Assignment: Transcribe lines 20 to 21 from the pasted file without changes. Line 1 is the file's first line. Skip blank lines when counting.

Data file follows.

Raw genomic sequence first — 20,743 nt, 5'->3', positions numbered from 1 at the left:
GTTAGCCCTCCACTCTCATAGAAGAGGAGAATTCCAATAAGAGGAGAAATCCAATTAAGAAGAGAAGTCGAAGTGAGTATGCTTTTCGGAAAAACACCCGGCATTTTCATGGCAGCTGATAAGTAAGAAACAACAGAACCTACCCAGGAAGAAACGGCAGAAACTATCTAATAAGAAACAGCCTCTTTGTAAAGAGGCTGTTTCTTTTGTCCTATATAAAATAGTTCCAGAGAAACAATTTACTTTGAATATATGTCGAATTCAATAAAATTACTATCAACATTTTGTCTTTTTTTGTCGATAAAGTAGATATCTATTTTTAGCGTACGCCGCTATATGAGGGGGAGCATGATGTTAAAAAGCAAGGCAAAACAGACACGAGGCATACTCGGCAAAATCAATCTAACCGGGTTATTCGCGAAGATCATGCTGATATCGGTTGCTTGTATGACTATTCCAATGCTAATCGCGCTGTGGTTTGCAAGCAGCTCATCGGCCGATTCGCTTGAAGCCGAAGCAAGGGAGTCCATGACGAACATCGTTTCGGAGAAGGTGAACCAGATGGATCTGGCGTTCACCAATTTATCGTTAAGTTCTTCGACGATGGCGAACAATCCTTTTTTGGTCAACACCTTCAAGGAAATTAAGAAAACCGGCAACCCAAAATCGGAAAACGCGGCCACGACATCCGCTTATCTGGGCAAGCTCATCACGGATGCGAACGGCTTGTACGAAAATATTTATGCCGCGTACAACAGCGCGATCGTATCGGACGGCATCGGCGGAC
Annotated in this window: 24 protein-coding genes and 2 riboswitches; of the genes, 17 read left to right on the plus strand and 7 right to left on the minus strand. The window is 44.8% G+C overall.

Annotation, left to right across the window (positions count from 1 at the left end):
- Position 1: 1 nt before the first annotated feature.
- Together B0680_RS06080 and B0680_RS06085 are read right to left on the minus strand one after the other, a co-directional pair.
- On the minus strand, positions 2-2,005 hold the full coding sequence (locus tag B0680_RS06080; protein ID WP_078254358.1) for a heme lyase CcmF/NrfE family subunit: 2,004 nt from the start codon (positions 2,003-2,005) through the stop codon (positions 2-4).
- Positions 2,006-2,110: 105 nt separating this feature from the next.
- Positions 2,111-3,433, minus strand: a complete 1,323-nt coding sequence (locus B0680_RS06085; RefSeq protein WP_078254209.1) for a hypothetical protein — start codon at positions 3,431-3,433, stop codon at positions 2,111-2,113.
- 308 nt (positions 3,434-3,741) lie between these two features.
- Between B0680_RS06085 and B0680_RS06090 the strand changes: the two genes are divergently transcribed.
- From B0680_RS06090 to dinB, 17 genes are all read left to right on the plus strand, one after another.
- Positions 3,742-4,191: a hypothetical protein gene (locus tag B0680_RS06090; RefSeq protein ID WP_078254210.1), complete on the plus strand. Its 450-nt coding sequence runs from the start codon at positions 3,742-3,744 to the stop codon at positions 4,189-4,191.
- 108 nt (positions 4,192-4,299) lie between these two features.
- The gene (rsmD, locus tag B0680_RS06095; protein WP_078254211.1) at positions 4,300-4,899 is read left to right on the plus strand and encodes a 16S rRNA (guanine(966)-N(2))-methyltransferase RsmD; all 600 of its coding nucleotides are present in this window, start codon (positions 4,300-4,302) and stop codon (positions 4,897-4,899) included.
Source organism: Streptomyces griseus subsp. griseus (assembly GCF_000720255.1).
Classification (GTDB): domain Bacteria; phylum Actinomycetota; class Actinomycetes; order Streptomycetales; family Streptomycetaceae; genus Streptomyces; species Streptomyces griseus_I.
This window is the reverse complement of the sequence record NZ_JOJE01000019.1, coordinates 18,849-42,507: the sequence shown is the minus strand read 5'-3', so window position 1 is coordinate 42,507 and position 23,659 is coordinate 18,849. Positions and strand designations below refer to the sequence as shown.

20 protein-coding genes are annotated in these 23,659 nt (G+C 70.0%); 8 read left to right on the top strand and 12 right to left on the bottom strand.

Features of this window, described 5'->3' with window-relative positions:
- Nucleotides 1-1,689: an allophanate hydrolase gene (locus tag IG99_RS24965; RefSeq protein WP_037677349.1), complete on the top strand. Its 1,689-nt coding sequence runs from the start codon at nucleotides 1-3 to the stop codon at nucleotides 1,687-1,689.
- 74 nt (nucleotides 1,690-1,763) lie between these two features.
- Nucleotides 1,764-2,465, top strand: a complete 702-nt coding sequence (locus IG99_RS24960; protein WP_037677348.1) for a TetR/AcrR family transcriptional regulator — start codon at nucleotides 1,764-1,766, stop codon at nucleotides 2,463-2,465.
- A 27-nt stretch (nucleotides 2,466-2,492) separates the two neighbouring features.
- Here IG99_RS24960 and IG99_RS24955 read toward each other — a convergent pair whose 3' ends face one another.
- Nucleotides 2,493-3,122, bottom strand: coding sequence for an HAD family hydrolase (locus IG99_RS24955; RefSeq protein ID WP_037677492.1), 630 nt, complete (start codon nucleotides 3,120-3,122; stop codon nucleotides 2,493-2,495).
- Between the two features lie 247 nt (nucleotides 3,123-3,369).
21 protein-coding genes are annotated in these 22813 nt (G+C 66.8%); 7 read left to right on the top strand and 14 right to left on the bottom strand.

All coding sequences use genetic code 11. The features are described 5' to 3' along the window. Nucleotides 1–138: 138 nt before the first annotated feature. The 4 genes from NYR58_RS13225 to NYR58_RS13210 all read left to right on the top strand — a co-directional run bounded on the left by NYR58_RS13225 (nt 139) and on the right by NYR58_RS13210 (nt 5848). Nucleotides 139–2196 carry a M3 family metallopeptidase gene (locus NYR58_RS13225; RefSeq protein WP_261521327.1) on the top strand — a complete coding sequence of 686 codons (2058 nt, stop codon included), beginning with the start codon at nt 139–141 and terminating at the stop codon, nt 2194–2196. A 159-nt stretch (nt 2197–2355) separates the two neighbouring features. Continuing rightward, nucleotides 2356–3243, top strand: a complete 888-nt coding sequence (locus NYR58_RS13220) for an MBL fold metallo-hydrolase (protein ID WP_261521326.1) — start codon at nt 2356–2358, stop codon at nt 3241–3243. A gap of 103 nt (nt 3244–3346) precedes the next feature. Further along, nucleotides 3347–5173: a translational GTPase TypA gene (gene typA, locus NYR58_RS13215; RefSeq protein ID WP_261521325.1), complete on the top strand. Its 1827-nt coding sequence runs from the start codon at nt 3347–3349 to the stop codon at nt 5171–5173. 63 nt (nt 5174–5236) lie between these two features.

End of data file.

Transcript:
Features of this window, described 5'->3' with window-relative positions:
- Nucleotides 1-1,689: an allophanate hydrolase gene (locus tag IG99_RS24965; RefSeq protein WP_037677349.1), complete on the top strand. Its 1,689-nt coding sequence runs from the start codon at nucleotides 1-3 to the stop codon at nucleotides 1,687-1,689.